For this holiday season I thought it would be fun to share Thanksgiving trivia with you, our readers. After all, sharing holiday festivities with friends and family is always a healthy activity.
It was amazing to discover how many other countries have their own national reasons for a day of thankfulness. Some even celebrate our American Thanksgiving. The majority of these countries celebrate a time of thanks for good harvests. A few of the countries which celebrate Thanksgiving are: Canada, Ghana, Germany (with Austria and Switzerland), Japan, Liberia and Norfolk Island.
Canada gives thanks on the second Monday in October for the safe passage of the first explorers to Newfoundland from England in the 1500s. They also give thanks to God for abundant harvests.
Canadian festivities are similar to those here in the U.S., though Thanksgiving seems to be not as big of a deal for Canadians. Because there are so few malls across Canada, Black Friday does not exist. Their biggest national shopping day is on Dec. 26th, their Boxing Day holiday.
Ghana celebrates their thankfulness from May to August as they truly thank the gods for rescue from severe famine. Dancing, singing and parades are enjoyed throughout the festival, along with good food.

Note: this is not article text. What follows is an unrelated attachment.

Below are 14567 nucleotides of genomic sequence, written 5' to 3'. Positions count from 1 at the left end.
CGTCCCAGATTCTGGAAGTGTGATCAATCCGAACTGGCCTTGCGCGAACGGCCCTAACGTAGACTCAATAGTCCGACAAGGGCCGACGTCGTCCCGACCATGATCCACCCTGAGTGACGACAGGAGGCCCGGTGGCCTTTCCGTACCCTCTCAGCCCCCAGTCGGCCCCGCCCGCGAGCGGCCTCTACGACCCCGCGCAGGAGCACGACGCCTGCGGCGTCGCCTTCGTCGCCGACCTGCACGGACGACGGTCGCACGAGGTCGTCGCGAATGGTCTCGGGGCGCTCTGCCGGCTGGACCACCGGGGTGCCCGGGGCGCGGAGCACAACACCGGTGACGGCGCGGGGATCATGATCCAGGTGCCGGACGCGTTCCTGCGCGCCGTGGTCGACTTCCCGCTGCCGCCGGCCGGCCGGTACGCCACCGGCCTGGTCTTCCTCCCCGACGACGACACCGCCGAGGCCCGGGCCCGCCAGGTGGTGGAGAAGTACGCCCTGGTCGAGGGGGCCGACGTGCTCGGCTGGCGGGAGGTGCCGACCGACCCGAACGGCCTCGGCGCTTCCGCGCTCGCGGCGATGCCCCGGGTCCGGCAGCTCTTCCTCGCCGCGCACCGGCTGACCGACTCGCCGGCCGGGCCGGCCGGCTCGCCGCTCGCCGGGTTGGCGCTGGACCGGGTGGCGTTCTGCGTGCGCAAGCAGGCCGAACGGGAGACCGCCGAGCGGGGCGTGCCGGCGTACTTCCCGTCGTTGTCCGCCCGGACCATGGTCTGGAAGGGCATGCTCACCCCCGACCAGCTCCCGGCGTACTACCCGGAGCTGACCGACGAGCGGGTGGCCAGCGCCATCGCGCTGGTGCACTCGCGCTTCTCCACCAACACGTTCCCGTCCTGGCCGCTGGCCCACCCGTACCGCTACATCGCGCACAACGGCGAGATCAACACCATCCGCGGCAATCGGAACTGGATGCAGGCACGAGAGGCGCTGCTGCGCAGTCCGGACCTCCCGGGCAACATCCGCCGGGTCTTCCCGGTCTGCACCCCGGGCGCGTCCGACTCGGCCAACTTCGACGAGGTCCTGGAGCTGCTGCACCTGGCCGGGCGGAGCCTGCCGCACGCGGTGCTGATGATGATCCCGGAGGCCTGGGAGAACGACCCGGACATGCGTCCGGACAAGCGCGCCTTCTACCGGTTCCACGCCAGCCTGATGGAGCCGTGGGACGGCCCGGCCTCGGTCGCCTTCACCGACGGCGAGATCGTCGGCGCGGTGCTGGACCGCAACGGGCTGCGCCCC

Germany with Switzerland and Austria give thanks to God for their abundant harvests. Their Thanksgiving is celebrated sometime between September and October, and the dates vary from year to year. Celebrations are held in rural communities instead of traveling to be with family. Festivities include church services, parades and music.
Japan’s Thanksgiving, on Nov. 23, honors the workers in the communities and is similar to our Labor Day. Children make gifts for workers and there may be labor awareness festivals.
Liberia celebrates on the first Thursday in November, giving thanks to God for freedom and for their country. Some sources say Liberia is the only country (besides America) in which Thanksgiving is a national holiday. Festivities include a good meal with family and friends then concerts and dancing.
Norfolk Island, alone in the Pacific Ocean, was a British convict colony for decades. In the 1800s an American trader, named Issac Robinson, settled on the island and brought Thanksgiving with him.
Thanksgiving is celebrated the last Wednesday in November. Festivities are decorating the churches with plants and produce, and a large community meal. The main meal includes pork, chicken, and bananas. There is pumpkin pie, along with many banana desserts.
The church decorations are then sold to make money for church preservation. Eventually, Thanksgiving became a three-day event as A Taste of Norfolk festival was tacked on to the end of Thanksgiving day. As a footnote, in 1914, Norfolk Island became part of Australia.
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Crystal Linn is a multi-published author and an award-winning poet. When not writing, or teaching workshops, she enjoys reading a good mystery, hiking, and sailing with friends and family. See crystallinn.com.